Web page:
Battle of the Ballparks -- Miller Park defeats AT&T Park - ESPN
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Old 10-11-2013, 07:04 AM
 
Location: Parts Unknown, Northern California
41,117 posts, read 18,599,788 times
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Quote:
Originally Posted by sskink View Post
Let's see... Jim Caples has been following baseball for awhile and actually talks to real people involved in the game on a daily basis and has done so for years.

And if you really knew as much about the statistical game-inside-the-game as you like to think you do, you'd already be aware of these guys and their work.
I note that you are doing all that you can to avoid answering my question and I shall let the readers here decide what that means.
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Old 10-11-2013, 07:53 AM
 
Location: Currently living in Reddit
5,655 posts, read 5,706,454 times
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Quote:
Originally Posted by Grandstander View Post
I note that you are doing all that you can to avoid answering my question and I shall let the readers here decide what that means.
I just answered your question. What part of "first time a pitcher a faces a batter is worth 7 OBP points" is going over your head?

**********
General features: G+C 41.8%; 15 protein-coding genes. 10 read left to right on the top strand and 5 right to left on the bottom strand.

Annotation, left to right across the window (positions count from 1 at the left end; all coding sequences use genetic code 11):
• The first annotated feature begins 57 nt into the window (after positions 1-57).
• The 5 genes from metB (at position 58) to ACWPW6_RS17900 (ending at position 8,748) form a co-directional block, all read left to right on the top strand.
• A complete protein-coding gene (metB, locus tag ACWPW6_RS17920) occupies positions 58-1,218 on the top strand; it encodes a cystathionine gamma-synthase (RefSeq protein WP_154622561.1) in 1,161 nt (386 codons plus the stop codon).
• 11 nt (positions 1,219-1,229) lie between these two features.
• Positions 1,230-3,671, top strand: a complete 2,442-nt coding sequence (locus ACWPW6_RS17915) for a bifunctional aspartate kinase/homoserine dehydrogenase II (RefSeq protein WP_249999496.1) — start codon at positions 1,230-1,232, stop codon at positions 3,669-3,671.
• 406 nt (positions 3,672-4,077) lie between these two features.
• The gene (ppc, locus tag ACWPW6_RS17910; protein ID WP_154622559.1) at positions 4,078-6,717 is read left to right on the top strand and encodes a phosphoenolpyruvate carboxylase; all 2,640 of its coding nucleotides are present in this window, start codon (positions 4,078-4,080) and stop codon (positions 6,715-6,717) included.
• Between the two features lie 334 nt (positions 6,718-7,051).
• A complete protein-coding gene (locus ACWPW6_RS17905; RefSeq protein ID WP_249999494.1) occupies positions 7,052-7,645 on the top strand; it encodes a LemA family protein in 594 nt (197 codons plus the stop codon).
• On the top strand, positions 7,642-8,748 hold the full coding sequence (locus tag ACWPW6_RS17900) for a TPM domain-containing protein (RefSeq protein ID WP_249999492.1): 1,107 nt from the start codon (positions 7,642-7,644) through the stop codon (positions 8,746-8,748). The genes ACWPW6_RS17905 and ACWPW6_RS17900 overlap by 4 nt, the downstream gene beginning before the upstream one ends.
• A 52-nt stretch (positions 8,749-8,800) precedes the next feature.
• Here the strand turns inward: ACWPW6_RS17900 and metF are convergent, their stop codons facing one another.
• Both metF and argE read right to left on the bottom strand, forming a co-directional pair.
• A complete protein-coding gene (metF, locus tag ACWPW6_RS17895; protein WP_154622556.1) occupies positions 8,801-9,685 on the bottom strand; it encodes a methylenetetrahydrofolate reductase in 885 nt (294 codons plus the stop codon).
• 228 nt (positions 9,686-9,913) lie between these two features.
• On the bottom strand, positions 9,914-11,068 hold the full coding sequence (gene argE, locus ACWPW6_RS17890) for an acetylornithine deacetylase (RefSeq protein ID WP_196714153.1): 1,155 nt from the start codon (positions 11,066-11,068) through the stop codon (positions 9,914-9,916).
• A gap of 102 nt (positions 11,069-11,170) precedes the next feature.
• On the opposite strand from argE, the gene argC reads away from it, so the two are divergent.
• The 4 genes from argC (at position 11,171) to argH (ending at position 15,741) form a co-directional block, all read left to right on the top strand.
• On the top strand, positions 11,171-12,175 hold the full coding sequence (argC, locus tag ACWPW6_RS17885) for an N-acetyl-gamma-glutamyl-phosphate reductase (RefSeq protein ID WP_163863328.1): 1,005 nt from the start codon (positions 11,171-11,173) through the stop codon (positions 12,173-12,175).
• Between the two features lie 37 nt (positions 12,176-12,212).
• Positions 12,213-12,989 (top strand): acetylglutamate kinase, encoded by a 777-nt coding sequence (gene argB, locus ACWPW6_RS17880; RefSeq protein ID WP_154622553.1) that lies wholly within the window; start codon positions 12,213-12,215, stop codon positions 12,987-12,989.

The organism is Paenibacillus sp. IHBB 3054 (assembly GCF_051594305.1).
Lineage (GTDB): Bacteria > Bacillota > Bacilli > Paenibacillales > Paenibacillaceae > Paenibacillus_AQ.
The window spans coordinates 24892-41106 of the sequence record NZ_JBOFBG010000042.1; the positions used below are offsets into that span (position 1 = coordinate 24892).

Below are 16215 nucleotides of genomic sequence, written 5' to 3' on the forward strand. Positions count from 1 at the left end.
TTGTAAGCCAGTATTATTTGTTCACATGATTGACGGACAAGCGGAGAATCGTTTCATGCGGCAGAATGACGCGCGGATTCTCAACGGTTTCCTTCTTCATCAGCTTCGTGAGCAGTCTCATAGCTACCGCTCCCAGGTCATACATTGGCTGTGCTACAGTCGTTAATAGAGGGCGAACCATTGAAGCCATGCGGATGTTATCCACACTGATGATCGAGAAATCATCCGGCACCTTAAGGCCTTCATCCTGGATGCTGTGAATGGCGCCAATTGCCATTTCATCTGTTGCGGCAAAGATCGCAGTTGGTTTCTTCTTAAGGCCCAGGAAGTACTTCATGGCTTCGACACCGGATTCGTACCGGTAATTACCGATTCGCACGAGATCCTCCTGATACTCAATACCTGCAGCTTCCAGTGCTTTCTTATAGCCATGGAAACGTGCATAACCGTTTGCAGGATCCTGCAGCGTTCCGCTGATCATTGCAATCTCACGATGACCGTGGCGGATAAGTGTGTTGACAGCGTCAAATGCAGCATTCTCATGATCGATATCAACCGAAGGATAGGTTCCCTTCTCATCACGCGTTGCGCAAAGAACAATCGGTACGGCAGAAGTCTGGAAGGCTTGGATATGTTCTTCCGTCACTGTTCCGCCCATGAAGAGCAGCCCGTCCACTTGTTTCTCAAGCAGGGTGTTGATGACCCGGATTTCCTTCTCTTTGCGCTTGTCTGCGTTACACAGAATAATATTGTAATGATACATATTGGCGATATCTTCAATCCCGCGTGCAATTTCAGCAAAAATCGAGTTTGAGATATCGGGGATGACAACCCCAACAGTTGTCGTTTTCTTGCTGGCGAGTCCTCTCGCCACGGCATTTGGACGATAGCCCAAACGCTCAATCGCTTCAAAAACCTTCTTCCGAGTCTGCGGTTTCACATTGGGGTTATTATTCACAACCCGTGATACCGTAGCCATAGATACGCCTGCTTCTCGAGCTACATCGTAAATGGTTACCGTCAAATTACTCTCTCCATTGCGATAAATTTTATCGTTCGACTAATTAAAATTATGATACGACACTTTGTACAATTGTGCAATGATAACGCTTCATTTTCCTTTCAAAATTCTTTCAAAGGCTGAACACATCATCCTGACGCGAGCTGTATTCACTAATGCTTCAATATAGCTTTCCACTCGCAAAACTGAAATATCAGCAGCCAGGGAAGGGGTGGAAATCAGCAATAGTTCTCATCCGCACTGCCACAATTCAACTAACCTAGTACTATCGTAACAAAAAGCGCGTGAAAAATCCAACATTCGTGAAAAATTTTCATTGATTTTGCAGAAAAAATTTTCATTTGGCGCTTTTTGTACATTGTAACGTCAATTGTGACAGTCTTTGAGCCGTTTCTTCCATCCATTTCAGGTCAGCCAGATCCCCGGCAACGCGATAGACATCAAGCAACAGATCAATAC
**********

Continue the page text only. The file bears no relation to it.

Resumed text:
You are no longer worth my time.
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Old 10-11-2013, 10:39 AM
 
Location: Parts Unknown, Northern California
41,117 posts, read 18,599,788 times
Reputation: 18730
Quote:
Originally Posted by sskink View Post
I just answered your question. What part of "first time a pitcher a faces a batter is worth 7 OBP points" is going over your head?

You are no longer worth my time.
The part where you seem to believe that 7 OBP points is a significant distinction.

Do you understand what that means? If batter A reaches base 400 times out of a thousand chances, and batter B reaches base 407 times out of thousand chances, there isn't enough difference between those figures to extract an correlation between cause and effect. In short, the difference is too small to establish what you are claiming it establishes. Batter B would be getting on base about one more time a month than batter A. And this proves that Babe Ruth was overcoming some horrendous handicap when he hit those WS home runs? You really think this?